Wolfsberg Group: Developing an Effective AML/CTF Program

October 20, 2020

The Wolfsberg Group says it is pleased to see jurisdictions are adopting the Financial Action Task Force’s (FATF) focus on effective outcomes.

Wolfsberg, which represents a number of major banking organizations, had outlined key elements of an effective Anti-Money Laundering/Combatting Terrorist Financing (AML/CTF) program earlier. It includes:

  • Providing highly useful information to relevant government agencies in defined priority areas
  • Establishing a reasonable and risk-based set of controls to mitigate the risks of a Financial Institution (FI) being used to facilitate illicit activity

The Wolfsberg Group says it is encouraged that several unnamed jurisdictions have moved towards more effectiveness-focused AML/CTF regimes.

 

Complying with AML/CTF laws and regulations

The Group suggests FIs need to take the following steps to evolve their AML/CTF programs:

Assess Risk in Defined Priority Areas: The starting point for an effective AML/CTF program is understanding risks associated with financial crime areas in jurisdictions that are relevant to the FI, the applicability of those risks to the FI, and material changes to those risks over time.

The Group says a priorities-focused AML/CTF regime is most effective when relevant government agencies specifically define a set of national priorities for FIs to focus on.

Implement/Enhance Controls: Once an FI has confirmed its potential risks in the priority areas, it    should assess its controls against the identified risks, which may then result in the enhancement of existing controls, or the implementation of new controls, and associated governance, to mitigate those risks.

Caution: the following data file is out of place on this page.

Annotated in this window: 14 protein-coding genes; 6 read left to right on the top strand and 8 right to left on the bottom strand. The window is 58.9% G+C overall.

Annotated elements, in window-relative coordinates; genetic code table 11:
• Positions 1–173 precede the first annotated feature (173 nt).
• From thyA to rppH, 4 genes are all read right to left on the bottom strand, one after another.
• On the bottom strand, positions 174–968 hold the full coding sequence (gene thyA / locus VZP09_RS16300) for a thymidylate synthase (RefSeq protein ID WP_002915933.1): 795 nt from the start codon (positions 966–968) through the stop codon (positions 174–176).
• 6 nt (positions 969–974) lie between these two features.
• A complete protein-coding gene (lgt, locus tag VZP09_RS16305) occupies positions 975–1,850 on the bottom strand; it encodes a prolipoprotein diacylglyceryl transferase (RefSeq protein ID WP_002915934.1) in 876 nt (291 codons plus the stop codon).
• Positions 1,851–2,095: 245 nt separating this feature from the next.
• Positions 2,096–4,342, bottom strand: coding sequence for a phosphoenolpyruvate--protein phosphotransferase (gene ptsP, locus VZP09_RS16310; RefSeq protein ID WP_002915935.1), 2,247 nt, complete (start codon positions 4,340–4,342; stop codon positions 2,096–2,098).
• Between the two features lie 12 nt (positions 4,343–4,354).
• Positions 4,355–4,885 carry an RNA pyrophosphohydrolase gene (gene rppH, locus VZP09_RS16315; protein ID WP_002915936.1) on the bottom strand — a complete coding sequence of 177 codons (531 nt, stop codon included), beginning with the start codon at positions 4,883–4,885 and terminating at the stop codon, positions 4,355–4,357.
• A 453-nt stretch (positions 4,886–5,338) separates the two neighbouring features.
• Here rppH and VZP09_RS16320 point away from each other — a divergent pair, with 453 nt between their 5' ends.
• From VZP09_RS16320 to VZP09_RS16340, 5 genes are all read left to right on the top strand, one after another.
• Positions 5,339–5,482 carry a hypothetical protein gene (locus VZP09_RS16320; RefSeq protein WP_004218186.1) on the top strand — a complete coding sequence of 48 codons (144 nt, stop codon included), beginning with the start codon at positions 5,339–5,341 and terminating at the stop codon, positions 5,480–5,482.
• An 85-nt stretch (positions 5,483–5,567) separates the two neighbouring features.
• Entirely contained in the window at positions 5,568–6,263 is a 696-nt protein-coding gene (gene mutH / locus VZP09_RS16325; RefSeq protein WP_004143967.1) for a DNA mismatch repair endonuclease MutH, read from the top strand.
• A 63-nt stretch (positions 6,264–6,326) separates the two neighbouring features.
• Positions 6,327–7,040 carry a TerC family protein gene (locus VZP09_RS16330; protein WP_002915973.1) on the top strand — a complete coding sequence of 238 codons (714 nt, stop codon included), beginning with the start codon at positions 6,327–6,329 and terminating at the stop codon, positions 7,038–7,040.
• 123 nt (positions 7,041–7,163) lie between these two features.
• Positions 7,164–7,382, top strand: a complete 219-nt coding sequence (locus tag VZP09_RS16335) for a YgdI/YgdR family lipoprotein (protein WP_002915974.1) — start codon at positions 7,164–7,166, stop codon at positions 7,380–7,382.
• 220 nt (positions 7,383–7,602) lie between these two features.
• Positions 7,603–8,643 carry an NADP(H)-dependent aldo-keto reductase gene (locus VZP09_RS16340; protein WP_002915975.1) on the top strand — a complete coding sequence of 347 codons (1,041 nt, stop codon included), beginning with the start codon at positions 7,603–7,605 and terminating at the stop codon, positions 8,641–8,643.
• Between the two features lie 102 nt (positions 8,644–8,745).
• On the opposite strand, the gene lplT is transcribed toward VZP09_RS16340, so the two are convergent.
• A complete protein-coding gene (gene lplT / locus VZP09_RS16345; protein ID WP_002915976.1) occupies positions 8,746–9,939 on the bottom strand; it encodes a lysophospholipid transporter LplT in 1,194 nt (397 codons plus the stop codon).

Prioritize Resources: FIs should use a risk-based approach to reallocate time and resources from lower-risk areas to higher-risk areas. FIs should also assess the benefits of harnessing technological developments (such as machine learning and artificial intelligence) and, if proven, should consider adopting these capabilities more widely and discontinuing practices that do not lead to one of the key elements of an effective AML/CTF program.

Engage with Law Enforcement: FIs should engage actively with the appropriate level of law enforcement in order to understand operational priorities and assist agencies and understand trends and emerging threats from a more strategic perspective.

The Group believes the most effective engagement is through Public-Private Partnerships (PPPs) of which there are many examples, although the models in place differ.

Demonstrate AML/CTF Program Effectiveness: The risks that each FI is exposed to, and how it assesses and mitigates those risks, will vary by FI.  The Group said an assessment of effectiveness should not merely be a statistical exercise. Effectiveness can be enhanced when both law enforcement agencies and supervisors provide feedback on what they have found to be most effective in an FI reporting and/or how components of the FI’s program have been implemented.